Reunification not only right but desirable
- Taiwan should take the opportunity offered by Xi Jinping to think creatively towards a solution that will free the island from global isolation while returning to China’s fold
Whichever side you stand on the question of China’s unification with Taiwan, it’s hard to disagree with President Xi Jinping’s assessment that it cannot be postponed indefinitely for future generations.
Xi offers a way forward to “start in-depth democratic consultations for a cross-strait relationship and the future of the Chinese nation, and reach transitional arrangements for the peaceful development of cross-strait ties”. That is a conciliatory if insistent gesture. Predictably, Taiwanese President Tsai Ing-wen replied with a rebuttal, saying the island would not cede any ground on sovereignty.
But what kind of sovereignty is that when Taiwan has no diplomatic relations with most sovereign countries around the world or proper representation with most international bodies? Just having an island boundary with a military propped up by the United States is a poor kind of sovereignty.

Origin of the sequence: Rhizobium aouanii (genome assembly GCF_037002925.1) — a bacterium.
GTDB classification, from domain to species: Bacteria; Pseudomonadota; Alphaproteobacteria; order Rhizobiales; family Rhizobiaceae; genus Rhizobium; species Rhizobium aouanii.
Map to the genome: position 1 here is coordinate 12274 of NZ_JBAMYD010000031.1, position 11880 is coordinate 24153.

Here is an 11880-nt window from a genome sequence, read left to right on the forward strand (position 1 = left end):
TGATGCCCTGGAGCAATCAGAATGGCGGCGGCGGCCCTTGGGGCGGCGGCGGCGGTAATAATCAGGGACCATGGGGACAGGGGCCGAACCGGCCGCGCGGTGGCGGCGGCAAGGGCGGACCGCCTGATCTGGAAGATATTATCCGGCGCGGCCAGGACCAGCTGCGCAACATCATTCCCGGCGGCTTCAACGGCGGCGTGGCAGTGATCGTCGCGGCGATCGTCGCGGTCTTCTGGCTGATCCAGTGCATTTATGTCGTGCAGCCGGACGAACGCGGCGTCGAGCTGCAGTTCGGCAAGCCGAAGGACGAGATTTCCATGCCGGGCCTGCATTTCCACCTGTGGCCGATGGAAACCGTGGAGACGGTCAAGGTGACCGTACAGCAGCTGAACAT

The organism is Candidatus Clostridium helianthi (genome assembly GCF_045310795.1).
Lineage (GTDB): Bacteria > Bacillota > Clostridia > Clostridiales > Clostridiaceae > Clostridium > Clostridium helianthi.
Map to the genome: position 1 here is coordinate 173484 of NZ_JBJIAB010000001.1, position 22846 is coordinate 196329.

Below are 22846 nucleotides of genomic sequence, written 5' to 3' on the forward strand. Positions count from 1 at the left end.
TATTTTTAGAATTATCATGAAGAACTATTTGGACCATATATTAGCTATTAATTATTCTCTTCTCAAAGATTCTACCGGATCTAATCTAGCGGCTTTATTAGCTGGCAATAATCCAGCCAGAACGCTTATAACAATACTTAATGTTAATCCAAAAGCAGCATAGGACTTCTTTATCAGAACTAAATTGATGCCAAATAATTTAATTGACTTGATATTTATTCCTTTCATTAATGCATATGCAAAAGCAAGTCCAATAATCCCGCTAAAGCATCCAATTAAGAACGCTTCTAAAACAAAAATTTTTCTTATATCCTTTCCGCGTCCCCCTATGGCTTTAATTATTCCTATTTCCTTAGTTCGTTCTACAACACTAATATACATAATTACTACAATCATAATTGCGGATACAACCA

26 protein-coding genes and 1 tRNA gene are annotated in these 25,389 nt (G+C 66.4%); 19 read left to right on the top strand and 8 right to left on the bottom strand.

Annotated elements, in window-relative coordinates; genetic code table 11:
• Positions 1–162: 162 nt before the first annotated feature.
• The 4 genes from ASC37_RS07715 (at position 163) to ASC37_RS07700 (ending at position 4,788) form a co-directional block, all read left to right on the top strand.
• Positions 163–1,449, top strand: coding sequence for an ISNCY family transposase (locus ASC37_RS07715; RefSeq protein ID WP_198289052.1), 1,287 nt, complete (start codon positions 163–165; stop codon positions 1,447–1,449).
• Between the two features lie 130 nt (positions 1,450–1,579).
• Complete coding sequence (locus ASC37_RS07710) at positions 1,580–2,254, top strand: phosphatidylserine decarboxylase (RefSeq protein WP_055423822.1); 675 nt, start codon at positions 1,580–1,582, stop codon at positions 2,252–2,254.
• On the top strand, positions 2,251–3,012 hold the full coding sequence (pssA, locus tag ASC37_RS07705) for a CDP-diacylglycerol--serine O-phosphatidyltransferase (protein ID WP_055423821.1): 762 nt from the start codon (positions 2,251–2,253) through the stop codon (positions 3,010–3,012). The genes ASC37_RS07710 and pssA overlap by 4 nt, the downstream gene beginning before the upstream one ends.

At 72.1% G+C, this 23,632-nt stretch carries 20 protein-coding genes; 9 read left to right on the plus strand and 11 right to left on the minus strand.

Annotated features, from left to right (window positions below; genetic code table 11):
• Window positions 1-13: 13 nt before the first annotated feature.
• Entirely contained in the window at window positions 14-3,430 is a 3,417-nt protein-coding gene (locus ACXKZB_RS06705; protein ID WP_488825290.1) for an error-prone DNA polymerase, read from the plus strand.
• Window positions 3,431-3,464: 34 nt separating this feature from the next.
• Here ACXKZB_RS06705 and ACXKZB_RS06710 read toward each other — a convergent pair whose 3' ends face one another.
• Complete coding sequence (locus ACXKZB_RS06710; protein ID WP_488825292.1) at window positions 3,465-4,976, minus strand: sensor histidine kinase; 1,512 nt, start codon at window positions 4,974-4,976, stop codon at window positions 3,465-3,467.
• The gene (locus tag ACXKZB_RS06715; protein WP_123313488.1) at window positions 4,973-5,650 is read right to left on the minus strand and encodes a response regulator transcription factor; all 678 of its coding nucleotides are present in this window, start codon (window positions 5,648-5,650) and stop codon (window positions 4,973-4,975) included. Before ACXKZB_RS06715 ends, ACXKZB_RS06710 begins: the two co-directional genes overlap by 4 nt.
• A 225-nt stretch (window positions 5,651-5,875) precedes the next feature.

Instead of fighting for an illusory independence which will end badly for all sides involved, Taiwanese should take this opportunity offered by Xi to think creatively towards a solution, one that will free the island from global isolation while returning to China’s fold. It will be difficult but not impossible. Under the general principle of “one China”, it’s clear Beijing is ready and willing to respect and preserve Taiwan’s existing freedoms. Not only that, but all sorts of economic and business advantages will likely be on offer to boost the island’s economy.
Tsai’s stance no longer matters; she is yesterday’s woman. Given the recent trashing received by the Democratic Progressive Party at the polls, she had to resign as party chairwoman. With the next presidential election, the Kuomintang will more than likely return to power. As it is officially committed to a unified China, it has a historic responsibility to offer the Taiwanese electorate a viable way forward.
Last but not least, Chinese unification is a matter entirely up to the Chinese people themselves. America will likely insist on having a say in the matter. As with other countries, it can choose to play a constructive role, or, as it is likely, try to exploit the division as part of its overall strategy to contain China and retain its dominance in the Asia-Pacific region.
It may be hard for the younger generation to see, but the US is not the friend it claims to be. Given the already close economic ties across the Taiwan Strait, political reunification with the mainland is not only right but desirable.